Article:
I recently received word that LSU Libraries had posted the new edition of their very popular and interesting Civil War Book Review.
The Civil War Book Review, a quarterly journal published by the LSU Libraries’ Special Collections Division, has released its Fall 2010 issue at www.cwbr.com.
While it is easy to question how anyone can possibly say anything new about the Civil War, time and again, we are encouraged by the richness and freshness of recently-published works by both young scholars and veteran historians. Civil War historians push one another to test the limits of historical research, seeking to approach old areas with a fresh perspective while continuing to uncover new subjects. Civil War Book Review is honored and proud to be a part of this public discussion as we seek to promote the further study of the antebellum, Civil War, and Reconstruction periods, while providing accountability through peer review.
Continuing our Sesquicentennial recognition of those who fought in the American Civil War, the Fall 2010 issue features a portrait of Private George Henry Graffam, a member of Company B, 30th Maine Infantry, U.S.A. He was eighteen-years-old when he enlisted in the Union army.
In this issue, we feature the most recent books by two of our field’s leading experts, in addition to some stellar first-book scholarship from two young, promising scholars who continue to give us hope that the study of this period remains in capable hands. First, Daniel W. Crofts provides us with an intriguing mystery as he attempts (he succeeds) to uncover the true identity of the author of “The Diary of a Public Man” in A Secession Crisis Enigma, William Henry Hurlbert and the “Diary of a Public Man.” Next, Michael T. Bernath’s first book, Confederate Minds: The Struggle for Intellectual Independence in the Civil War South, analyzes the Confederate efforts to achieve “intellectual independence,” the attainment and promotion of a southern identity through its own literature and periodicals, as part of the larger war effort. Mark W. Geiger examines the political and social upheaval which resulted from the failed attempt by a group of prominent Missouri state politicians and bankers attempted to fund Confederate volunteers using money from the state treasury in Financial Fraud and Guerrilla Violence in Missouri’s Civil War, 1861-1865. Finally, in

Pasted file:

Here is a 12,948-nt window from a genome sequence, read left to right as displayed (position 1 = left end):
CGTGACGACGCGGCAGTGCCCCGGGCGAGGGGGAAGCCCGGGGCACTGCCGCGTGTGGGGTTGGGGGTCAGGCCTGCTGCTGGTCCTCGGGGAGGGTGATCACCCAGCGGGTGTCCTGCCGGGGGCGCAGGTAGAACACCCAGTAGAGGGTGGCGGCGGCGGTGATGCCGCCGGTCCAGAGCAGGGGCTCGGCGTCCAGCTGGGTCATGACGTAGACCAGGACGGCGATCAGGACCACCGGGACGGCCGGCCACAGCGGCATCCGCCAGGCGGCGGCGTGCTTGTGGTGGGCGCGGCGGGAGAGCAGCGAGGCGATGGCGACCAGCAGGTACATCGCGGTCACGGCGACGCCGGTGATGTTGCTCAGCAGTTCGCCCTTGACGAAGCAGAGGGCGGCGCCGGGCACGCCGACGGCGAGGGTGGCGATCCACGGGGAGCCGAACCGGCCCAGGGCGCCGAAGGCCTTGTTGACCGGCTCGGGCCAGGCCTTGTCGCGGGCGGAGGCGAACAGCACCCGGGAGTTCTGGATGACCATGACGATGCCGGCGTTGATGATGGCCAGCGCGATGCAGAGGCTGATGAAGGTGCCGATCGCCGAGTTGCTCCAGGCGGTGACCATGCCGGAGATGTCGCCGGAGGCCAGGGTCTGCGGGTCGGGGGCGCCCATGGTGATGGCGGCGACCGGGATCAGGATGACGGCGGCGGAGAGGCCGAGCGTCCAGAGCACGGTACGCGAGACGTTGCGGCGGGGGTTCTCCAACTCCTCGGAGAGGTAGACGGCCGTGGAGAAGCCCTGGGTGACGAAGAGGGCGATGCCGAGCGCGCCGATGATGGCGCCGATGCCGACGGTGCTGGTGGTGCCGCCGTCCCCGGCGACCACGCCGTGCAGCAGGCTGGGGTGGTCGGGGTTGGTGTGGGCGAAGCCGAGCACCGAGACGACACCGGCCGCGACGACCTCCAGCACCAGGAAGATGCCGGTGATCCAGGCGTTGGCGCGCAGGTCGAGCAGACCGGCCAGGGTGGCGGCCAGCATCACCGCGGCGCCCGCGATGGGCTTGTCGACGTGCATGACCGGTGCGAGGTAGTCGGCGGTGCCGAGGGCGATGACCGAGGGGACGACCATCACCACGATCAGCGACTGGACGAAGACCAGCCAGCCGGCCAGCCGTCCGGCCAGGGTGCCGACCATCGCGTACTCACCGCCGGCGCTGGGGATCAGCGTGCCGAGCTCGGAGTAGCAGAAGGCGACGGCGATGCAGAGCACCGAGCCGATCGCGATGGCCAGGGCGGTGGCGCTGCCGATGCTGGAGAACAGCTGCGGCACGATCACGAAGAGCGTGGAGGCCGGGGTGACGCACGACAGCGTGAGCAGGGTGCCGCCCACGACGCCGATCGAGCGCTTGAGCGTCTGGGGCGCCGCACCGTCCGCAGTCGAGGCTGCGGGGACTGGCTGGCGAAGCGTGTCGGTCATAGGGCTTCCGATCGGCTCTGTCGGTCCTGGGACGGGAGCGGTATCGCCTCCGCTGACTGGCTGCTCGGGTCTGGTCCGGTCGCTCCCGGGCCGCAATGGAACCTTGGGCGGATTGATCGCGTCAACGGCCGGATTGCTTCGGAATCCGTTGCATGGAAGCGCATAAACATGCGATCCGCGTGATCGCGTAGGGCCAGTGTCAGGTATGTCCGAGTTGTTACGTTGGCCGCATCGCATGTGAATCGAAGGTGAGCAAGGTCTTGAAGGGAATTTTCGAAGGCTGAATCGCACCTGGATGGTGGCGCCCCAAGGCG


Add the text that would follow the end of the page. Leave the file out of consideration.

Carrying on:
Edmund J. Davis: Civil War General, Republican Leader, Reconstruction Governor, Carl H. Moneyhon seeks to bring an important figure in Civil War-era Texas history into a more positive light, resurrecting his reputation through a better understanding this man’s complex life.
This fall, Leah Wood Jewett reminds us of the tolls that Civil War soldiers and their families paid as she uses the superb Special Collections at Louisiana State University to highlight the death inherent in any war. As part of a larger exhibition that features the women’s experience during the Civil War at Hill Memorial Library on the campus of LSU, Jewett’s column sheds light on the ways in which Civil War women confronted the death or potential of death for their loved ones.
In further recognition of the Sesquicentennial, Frank Williams has graciously provided us with a survey of the existing scholarship on Abraham Lincoln. He has generously taken the time to highlight a score of books that show the complex character of Lincoln and the range and diversity of historians’ efforts to better understand this prominent historical figure.
Unfortunately, we are unable to provide an author interview in this issue. We are still working to include the interview that we conducted for this issue but we have encountered technical difficulties that have waylaid our efforts to include the interview in the publication at this time. We will certainly continue our efforts to process the interview and we appreciate your understanding this quarter. This issue, and everything in it, would not be possible were it for the efforts of the staff at Civil War Book Review, LSU Libraries and Special Collections. I am, as always, grateful for their continued support. We certainly appreciate our readers as well and wish you all a wonderful, safe, and fulfilling Holiday season.
Civil War Book Review is published in the first week of the months of February, May, August, and November. If you would like to receive e-mail reminders of upcoming issues and special features on the website, click on “Sign me up for CWBR Updates!” link at the bottom of any page in the journal. From there, you can provide us with your contact information so that you will receive these e-mail reminders. Of course, we will NEVER share your personal information with any third party.
Civil War Book Review is the journal of record for new or newly reprinted books about the antebellum, Civil War, and Reconstruction eras, and is a project of the United States Civil War Center, LSU Libraries Special Collections. A reader’s survey can be accessed through the CWBR homepage.
To contribute to the Civil War Book Review fund, or for information on editorial matters, contact Nathan Buman, Editor, by phone at (225) 578-3553 or by email at email@example.com.
Civil War Book Review
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